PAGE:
Will a hardline conservative stick to his diet if the punishment for eating pizza is a donation to the Democratic National Committee?
If you ask a behavioral psychologist like Daniel Kahneman or Dean Karlan, the answer is yes.
Every January, people across the world set out with grand visions to lose weight, make more money, and improve their lives. But the endless flood of temptations seems to make bridging the gap between goals and action more elusive than ever. By the end of February, some 80% of resolutions are abandoned while a mere 8% of people actually achieve their goals.
Such a dramatic inconsistency calls for a dramatic solution: blackmail — and it’s backed up by psychology.
In his book, Thinking: Fast and Slow, Daniel Kahneman points out that the pain of loss is twice as potent as the pleasure of gains. For example: most of us would rather not lose $100 than find $100. In the same vein, Dean Karlan’s findings on goal setting show that the success rate of goal achievement with nothing at stake is a mere 33.5%. However, when someone puts money on the line, that success rate jumps to 72.8%.
“If you were to sum up the last 50 years of behavioral psychology in two words: it would be: ‘logic fails,’” says Tim Ferris. “No matter how good a plan is, how thorough a book is, or how sincere our intentions, humans are horrible at self-discipline. No one is immune. The smartest, richest, and most dedicated people abandon commitments with disgusting regularity.”
If you’re serious about getting shit done in 2019, you need to raise the stakes and put your skin in the game — and there’s no better way to do that than blackmailing yourself.
Here’s how it’s done:
1. Choose a challenge
Make it specific and give it a deadline.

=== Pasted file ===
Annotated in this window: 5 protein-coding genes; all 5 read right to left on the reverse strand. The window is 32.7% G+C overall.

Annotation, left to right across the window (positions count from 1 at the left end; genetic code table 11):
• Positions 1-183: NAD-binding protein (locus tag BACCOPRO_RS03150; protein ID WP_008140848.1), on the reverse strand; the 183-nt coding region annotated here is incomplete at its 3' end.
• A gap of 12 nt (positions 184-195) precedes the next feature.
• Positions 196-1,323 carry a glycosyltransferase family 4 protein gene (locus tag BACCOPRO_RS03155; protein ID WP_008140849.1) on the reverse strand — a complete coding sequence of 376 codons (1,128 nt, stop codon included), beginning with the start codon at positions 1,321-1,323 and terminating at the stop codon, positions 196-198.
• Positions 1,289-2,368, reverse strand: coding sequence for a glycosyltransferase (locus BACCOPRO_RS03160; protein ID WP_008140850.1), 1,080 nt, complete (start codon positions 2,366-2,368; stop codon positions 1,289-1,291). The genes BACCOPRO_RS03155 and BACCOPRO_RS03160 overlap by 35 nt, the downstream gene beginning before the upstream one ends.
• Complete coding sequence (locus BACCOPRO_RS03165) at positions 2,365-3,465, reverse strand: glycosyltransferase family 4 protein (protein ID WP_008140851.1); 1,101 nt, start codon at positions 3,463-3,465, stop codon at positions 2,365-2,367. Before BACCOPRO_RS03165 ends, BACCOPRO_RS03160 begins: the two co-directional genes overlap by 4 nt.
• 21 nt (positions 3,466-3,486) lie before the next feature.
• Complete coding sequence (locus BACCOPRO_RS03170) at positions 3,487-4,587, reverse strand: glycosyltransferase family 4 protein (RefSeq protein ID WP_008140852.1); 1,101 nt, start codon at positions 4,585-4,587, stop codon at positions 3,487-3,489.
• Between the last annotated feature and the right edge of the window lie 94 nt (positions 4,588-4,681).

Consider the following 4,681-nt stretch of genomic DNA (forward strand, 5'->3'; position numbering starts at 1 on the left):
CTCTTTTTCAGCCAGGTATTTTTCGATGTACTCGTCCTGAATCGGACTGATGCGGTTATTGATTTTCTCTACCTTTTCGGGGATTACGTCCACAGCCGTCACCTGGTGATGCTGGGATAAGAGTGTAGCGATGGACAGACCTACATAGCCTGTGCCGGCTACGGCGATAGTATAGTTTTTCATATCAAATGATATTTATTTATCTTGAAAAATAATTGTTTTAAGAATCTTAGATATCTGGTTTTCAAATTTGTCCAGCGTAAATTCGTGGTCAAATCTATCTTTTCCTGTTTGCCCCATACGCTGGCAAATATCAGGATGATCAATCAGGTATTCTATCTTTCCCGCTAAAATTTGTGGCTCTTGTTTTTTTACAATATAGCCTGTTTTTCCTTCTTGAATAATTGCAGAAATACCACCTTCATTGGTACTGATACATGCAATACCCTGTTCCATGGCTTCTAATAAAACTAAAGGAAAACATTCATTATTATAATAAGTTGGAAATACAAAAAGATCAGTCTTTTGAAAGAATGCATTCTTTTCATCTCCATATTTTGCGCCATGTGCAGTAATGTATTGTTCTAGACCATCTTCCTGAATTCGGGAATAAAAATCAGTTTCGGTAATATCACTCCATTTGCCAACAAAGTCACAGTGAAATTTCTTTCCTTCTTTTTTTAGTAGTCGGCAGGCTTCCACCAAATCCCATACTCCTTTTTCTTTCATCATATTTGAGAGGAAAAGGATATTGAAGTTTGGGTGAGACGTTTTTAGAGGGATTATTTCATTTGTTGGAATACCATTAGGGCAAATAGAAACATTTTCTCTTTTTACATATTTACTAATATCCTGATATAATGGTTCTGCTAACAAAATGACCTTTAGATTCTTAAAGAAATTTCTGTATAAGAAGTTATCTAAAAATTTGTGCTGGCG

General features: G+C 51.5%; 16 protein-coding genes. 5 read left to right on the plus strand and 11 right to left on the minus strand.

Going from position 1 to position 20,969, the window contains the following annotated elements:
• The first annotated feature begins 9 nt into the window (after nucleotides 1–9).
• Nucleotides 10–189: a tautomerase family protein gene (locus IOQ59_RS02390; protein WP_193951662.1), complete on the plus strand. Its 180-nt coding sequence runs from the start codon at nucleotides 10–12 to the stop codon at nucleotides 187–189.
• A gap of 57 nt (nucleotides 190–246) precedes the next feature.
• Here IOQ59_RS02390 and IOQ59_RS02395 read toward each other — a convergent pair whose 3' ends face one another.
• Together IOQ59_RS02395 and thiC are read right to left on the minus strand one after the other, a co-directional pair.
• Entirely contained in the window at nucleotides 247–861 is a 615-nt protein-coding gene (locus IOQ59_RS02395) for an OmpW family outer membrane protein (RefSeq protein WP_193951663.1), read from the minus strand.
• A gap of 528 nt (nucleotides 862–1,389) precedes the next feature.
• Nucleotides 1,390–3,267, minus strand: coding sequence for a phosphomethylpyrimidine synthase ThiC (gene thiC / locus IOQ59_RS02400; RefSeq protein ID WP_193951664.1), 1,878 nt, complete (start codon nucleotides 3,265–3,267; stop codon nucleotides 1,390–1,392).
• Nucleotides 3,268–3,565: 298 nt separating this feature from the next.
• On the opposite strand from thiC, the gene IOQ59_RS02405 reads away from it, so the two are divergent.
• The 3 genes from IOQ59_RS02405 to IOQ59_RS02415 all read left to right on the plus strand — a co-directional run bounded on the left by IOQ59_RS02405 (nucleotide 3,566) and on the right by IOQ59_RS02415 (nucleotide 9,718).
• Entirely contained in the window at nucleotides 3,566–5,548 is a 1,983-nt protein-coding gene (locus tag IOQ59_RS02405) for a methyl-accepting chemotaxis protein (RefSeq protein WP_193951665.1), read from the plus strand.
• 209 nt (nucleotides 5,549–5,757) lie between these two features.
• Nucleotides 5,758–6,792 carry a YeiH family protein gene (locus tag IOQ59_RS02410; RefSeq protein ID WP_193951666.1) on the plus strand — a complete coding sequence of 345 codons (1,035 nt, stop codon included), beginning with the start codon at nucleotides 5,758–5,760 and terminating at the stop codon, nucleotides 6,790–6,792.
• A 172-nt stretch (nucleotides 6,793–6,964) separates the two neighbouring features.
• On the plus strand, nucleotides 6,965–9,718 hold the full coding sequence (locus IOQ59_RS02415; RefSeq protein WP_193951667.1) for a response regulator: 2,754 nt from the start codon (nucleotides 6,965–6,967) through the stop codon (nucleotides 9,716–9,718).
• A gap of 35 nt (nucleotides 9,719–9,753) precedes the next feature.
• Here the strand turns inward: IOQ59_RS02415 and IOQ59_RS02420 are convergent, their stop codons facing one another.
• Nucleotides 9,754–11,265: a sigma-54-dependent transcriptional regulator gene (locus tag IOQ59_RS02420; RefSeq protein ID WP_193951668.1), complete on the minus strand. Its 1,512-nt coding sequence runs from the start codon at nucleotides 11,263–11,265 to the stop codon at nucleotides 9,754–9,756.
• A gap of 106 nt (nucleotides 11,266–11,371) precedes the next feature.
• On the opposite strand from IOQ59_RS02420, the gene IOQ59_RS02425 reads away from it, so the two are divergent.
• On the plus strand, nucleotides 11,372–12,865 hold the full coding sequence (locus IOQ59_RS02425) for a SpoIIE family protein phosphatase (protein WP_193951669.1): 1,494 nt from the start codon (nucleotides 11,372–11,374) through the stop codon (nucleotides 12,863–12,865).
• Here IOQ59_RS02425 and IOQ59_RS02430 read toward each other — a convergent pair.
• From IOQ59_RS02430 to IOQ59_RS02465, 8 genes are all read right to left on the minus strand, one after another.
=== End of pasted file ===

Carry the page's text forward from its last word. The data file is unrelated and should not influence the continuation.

Bad goal: “Run more”
Good goal: “Run 10 miles every week”
Bad goal: “Start a blog”
Good goal: “Write 300 words every day”
2. Find someone to blackmail you
Your blackmailer will hold you accountable throughout the duration of the challenge by checking in daily. That being said, don’t choose pushover who will tolerate your excuses. Your best option is someone who knows you but is rather indifferent: maybe a coworker or a neighbor.
3. Set the stakes
Now, you’ll decide the consequences if you slip up or fail. This should be fun for the blackmailer, but scary for you. If you’re placing a monetary bet, you should put up at least 1% of your annual pretax income. This means:
$30,000 pre-tax income → wager $300 or more
$50,000 pre-tax income → $500 or more
$75,000 pre-tax income → $750 or more
$100,000 pre-tax income → $1,000 or more
If you really want to put your back against the wall, take this a step further and commit to sending the money to a cause you hate. Are you liberal? Pledge your money to the NRA. Conservative? Pledge it to Planned Parenthood.
There’s no limit to how creative you can get here, as long as the punishment is costly enough to make you squirm.
4. Make a contract and cut the check
Write out your agreement and make sure you and your blackmailer both sign it. Here’s a template to follow:
If I don’t [insert task] by [specific date], I will [insert punishment].
Now, fork over the money to your blackmailer. It’s crucial that you exchange the money up front so you’re not tempted to call it quits halfway through the challenge.
Want your money back? Reach your goal.
Purpose facilitates action. It’s incredibly difficult to justify pain, discomfort, and sacrifice without anything at stake. Waking up early, working out, and making money sound great in theory, but if there are no tangible consequences for abandoning those commitments, it makes falling off the wagon seem like no big deal.
Sheer willpower isn’t enough to curb complacency. With the stakes raised, however, your energy will rise to the occasion.